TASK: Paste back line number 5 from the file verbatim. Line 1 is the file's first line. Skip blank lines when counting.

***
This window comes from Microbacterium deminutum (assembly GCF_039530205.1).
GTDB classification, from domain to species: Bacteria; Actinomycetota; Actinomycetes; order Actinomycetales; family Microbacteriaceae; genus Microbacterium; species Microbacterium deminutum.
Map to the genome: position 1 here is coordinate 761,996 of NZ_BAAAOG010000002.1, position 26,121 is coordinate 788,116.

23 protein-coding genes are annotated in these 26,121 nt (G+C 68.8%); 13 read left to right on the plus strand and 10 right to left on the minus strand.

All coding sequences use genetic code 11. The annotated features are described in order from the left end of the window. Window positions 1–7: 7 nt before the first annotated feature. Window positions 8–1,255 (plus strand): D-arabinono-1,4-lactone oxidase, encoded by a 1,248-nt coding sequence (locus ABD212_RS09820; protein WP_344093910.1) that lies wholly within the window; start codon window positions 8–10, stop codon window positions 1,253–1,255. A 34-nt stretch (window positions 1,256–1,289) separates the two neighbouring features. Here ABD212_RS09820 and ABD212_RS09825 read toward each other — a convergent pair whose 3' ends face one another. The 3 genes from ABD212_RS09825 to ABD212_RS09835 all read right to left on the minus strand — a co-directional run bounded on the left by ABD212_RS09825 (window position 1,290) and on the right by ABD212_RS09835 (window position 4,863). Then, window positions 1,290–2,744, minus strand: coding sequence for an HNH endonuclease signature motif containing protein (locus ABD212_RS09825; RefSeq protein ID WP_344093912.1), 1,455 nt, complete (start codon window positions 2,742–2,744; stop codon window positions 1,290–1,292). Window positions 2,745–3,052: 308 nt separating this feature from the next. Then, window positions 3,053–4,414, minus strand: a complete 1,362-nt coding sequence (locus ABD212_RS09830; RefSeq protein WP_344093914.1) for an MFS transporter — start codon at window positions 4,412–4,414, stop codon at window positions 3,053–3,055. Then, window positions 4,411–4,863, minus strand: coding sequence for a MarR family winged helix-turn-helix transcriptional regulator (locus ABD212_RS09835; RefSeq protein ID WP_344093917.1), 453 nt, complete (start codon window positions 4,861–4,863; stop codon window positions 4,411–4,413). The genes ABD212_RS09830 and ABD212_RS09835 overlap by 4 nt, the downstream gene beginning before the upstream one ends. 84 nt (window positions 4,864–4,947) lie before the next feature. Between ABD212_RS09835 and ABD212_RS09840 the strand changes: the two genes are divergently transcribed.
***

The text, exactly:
All coding sequences use genetic code 11. The annotated features are described in order from the left end of the window. Window positions 1–7: 7 nt before the first annotated feature. Window positions 8–1,255 (plus strand): D-arabinono-1,4-lactone oxidase, encoded by a 1,248-nt coding sequence (locus ABD212_RS09820; protein WP_344093910.1) that lies wholly within the window; start codon window positions 8–10, stop codon window positions 1,253–1,255. A 34-nt stretch (window positions 1,256–1,289) separates the two neighbouring features. Here ABD212_RS09820 and ABD212_RS09825 read toward each other — a convergent pair whose 3' ends face one another. The 3 genes from ABD212_RS09825 to ABD212_RS09835 all read right to left on the minus strand — a co-directional run bounded on the left by ABD212_RS09825 (window position 1,290) and on the right by ABD212_RS09835 (window position 4,863). Then, window positions 1,290–2,744, minus strand: coding sequence for an HNH endonuclease signature motif containing protein (locus ABD212_RS09825; RefSeq protein ID WP_344093912.1), 1,455 nt, complete (start codon window positions 2,742–2,744; stop codon window positions 1,290–1,292). Window positions 2,745–3,052: 308 nt separating this feature from the next. Then, window positions 3,053–4,414, minus strand: a complete 1,362-nt coding sequence (locus ABD212_RS09830; RefSeq protein WP_344093914.1) for an MFS transporter — start codon at window positions 4,412–4,414, stop codon at window positions 3,053–3,055. Then, window positions 4,411–4,863, minus strand: coding sequence for a MarR family winged helix-turn-helix transcriptional regulator (locus ABD212_RS09835; RefSeq protein ID WP_344093917.1), 453 nt, complete (start codon window positions 4,861–4,863; stop codon window positions 4,411–4,413). The genes ABD212_RS09830 and ABD212_RS09835 overlap by 4 nt, the downstream gene beginning before the upstream one ends. 84 nt (window positions 4,864–4,947) lie before the next feature. Between ABD212_RS09835 and ABD212_RS09840 the strand changes: the two genes are divergently transcribed.